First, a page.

HOWARD H. BRAUER. ROBERT W. KNEBEL.
US532170A 1944-04-21 1944-04-21 Method and apparatus for generating impulses Expired - Lifetime US2411648A (en)

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Cited By (23)

* Cited by examiner, † Cited by third party
Publication number Priority date Publication date Assignee Title
US2457892A (en) * 1943-06-26 1949-01-04 Bell Telephone Labor Inc Pulse testing equipment
US2462945A (en) * 1944-08-14 1949-03-01 Colonial Radio Corp Variable predetermined number pulse generator
US2474224A (en) * 1939-04-28 1949-06-28 Int Standard Electric Corp Electronic switch
US2493627A (en) * 1946-05-01 1950-01-03 Rca Corp Electronic time measuring device
US2519184A (en) * 1946-04-05 1950-08-15 Rca Corp Control system
US2524710A (en) * 1946-08-13 1950-10-03 Rca Corp Pulse generator system
US2527633A (en) * 1946-05-14 1950-10-31 Twentieth Cent Fox Film Corp Electronic counter
US2539014A (en) * 1949-02-16 1951-01-23 Walter J Frantz Random digit generator
US2545082A (en) * 1946-05-28 1951-03-13 Rca Corp Electronic switching device
US2551280A (en) * 1949-01-29 1951-05-01 Gen Electric Pulse delay circuit
US2554806A (en) * 1944-09-29 1951-05-29 Rca Corp Pulse rate monitor
US2561172A (en) * 1945-12-28 1951-07-17 Gen Electric Pulse timing circuit
US2573150A (en) * 1946-02-28 1951-10-30 Bell Telephone Labor Inc Frequency divider
US2580069A (en) * 1949-07-08 1951-12-25 Bell Telephone Labor Inc Dial pulse receiving circuit
US2582691A (en) * 1948-10-29 1952-01-15 Bell Telephone Labor Inc Impulse testing and test impulse generating set
US2588413A (en) * 1948-06-11 1952-03-11 Zenith Radio Corp Random frequency divider
US2607896A (en) * 1945-09-19 1952-08-19 Torrence H Chambers Random impulse signal generator
US2653236A (en) * 1946-04-02 1953-09-22 John K Phelan Frequency dividing circuit
US2660676A (en) * 1947-10-08 1953-11-24 Bell Telephone Labor Inc Signal generating device
US2680161A (en) * 1950-10-09 1954-06-01 North Electric Mfg Company Pulse testing apparatus
US2791689A (en) * 1953-09-08 1957-05-07 Collins Radio Co High input impedance comparator
US2801407A (en) * 1955-03-30 1957-07-30 Underwood Corp Timing channel recording
US2974198A (en) * 1958-02-10 1961-03-07 Bell Telephone Labor Inc Random signal generator

Cited By (23)

* Cited by examiner, † Cited by third party
Publication number Priority date Publication date Assignee Title
US2474224A (en) * 1939-04-28 1949-06-28 Int Standard Electric Corp Electronic switch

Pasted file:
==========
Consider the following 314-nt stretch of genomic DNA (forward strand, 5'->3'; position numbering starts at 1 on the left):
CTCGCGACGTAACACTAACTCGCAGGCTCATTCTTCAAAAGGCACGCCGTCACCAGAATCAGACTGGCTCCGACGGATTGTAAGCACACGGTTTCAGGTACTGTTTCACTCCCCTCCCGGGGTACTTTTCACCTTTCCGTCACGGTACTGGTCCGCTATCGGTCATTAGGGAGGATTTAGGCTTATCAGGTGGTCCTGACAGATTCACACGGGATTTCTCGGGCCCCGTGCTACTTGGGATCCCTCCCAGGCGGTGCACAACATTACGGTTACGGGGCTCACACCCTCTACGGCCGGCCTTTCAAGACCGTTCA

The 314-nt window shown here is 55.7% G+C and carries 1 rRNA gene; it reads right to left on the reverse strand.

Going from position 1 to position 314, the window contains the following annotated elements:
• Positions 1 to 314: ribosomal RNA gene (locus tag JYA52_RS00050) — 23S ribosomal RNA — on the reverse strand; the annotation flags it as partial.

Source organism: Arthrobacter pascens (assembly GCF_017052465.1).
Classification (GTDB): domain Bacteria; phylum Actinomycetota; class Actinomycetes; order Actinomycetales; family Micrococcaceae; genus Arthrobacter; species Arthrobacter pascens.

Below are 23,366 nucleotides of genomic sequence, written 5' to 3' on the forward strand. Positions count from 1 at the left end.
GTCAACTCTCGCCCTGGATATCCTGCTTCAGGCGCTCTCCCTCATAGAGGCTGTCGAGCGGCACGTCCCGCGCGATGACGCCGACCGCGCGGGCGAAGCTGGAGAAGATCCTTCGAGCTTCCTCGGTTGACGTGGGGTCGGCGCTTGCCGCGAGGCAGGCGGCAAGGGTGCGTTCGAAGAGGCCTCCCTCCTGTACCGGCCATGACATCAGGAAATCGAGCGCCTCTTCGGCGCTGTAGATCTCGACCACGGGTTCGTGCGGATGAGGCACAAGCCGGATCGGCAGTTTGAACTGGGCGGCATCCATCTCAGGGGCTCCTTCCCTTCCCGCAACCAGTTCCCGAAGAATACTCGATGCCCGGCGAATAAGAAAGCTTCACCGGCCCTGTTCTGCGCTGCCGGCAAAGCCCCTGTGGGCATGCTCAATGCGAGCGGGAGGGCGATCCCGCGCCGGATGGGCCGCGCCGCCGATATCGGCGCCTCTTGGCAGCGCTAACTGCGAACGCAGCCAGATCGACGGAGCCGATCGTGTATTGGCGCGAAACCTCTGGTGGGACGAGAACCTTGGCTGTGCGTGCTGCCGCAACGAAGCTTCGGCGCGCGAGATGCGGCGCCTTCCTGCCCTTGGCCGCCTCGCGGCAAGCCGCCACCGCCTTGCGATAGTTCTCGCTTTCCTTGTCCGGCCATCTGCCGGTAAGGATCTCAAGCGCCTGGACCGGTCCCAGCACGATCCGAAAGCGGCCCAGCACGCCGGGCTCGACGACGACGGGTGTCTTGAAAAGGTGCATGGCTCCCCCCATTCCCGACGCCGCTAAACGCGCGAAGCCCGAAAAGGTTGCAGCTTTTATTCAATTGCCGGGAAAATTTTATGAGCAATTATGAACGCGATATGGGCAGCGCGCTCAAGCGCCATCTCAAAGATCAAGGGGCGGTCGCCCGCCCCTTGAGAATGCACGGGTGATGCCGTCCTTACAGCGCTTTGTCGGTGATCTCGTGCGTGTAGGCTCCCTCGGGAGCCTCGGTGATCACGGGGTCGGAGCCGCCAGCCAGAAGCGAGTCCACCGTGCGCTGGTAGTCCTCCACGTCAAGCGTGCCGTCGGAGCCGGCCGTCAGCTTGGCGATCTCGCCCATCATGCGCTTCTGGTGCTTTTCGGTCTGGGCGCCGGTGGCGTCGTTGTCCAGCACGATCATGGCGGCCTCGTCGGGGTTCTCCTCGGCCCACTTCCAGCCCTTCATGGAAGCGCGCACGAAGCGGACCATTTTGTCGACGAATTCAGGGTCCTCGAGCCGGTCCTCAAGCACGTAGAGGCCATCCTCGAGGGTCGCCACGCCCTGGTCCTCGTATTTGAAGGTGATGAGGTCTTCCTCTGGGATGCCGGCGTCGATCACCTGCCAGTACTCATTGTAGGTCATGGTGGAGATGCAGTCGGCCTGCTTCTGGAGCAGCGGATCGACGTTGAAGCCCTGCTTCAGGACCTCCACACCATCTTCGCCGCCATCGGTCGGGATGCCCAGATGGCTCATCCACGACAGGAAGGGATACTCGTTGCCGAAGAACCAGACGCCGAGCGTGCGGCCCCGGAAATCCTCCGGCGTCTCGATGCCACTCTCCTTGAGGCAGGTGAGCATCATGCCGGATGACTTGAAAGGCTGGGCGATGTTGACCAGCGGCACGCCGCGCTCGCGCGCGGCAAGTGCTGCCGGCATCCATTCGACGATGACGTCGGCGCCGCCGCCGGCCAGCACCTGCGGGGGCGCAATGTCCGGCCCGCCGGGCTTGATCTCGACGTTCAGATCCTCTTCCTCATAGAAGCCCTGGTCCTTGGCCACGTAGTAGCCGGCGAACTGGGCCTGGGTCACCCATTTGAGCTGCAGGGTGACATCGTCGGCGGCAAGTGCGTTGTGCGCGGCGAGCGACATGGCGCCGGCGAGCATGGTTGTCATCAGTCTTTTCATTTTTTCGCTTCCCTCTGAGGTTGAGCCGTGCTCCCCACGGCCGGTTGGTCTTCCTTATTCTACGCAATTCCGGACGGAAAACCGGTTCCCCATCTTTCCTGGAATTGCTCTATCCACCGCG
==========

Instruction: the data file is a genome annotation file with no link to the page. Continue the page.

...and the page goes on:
US2457892A (en) * 1943-06-26 1949-01-04 Bell Telephone Labor Inc Pulse testing equipment
US2462945A (en) * 1944-08-14 1949-03-01 Colonial Radio Corp Variable predetermined number pulse generator
US2554806A (en) * 1944-09-29 1951-05-29 Rca Corp Pulse rate monitor
US2607896A (en) * 1945-09-19 1952-08-19 Torrence H Chambers Random impulse signal generator
US2561172A (en) * 1945-12-28 1951-07-17 Gen Electric Pulse timing circuit
US2573150A (en) * 1946-02-28 1951-10-30 Bell Telephone Labor Inc Frequency divider
US2653236A (en) * 1946-04-02 1953-09-22 John K Phelan Frequency dividing circuit
US2519184A (en) * 1946-04-05 1950-08-15 Rca Corp Control system
US2493627A (en) * 1946-05-01 1950-01-03 Rca Corp Electronic time measuring device
US2527633A (en) * 1946-05-14 1950-10-31 Twentieth Cent Fox Film Corp Electronic counter
US2545082A (en) * 1946-05-28 1951-03-13 Rca Corp Electronic switching device
US2524710A (en) * 1946-08-13 1950-10-03 Rca Corp Pulse generator system
US2660676A (en) * 1947-10-08 1953-11-24 Bell Telephone Labor Inc Signal generating device
US2588413A (en) * 1948-06-11 1952-03-11 Zenith Radio Corp Random frequency divider
US2582691A (en) * 1948-10-29 1952-01-15 Bell Telephone Labor Inc Impulse testing and test impulse generating set
US2551280A (en) * 1949-01-29 1951-05-01 Gen Electric Pulse delay circuit
US2539014A (en) * 1949-02-16 1951-01-23 Walter J Frantz Random digit generator
US2580069A (en) * 1949-07-08 1951-12-25 Bell Telephone Labor Inc Dial pulse receiving circuit
US2680161A (en) * 1950-10-09 1954-06-01 North Electric Mfg Company Pulse testing apparatus
US2791689A (en) * 1953-09-08 1957-05-07 Collins Radio Co High input impedance comparator
US2801407A (en) * 1955-03-30 1957-07-30 Underwood Corp Timing channel recording
US2974198A (en) * 1958-02-10 1961-03-07 Bell Telephone Labor Inc Random signal generator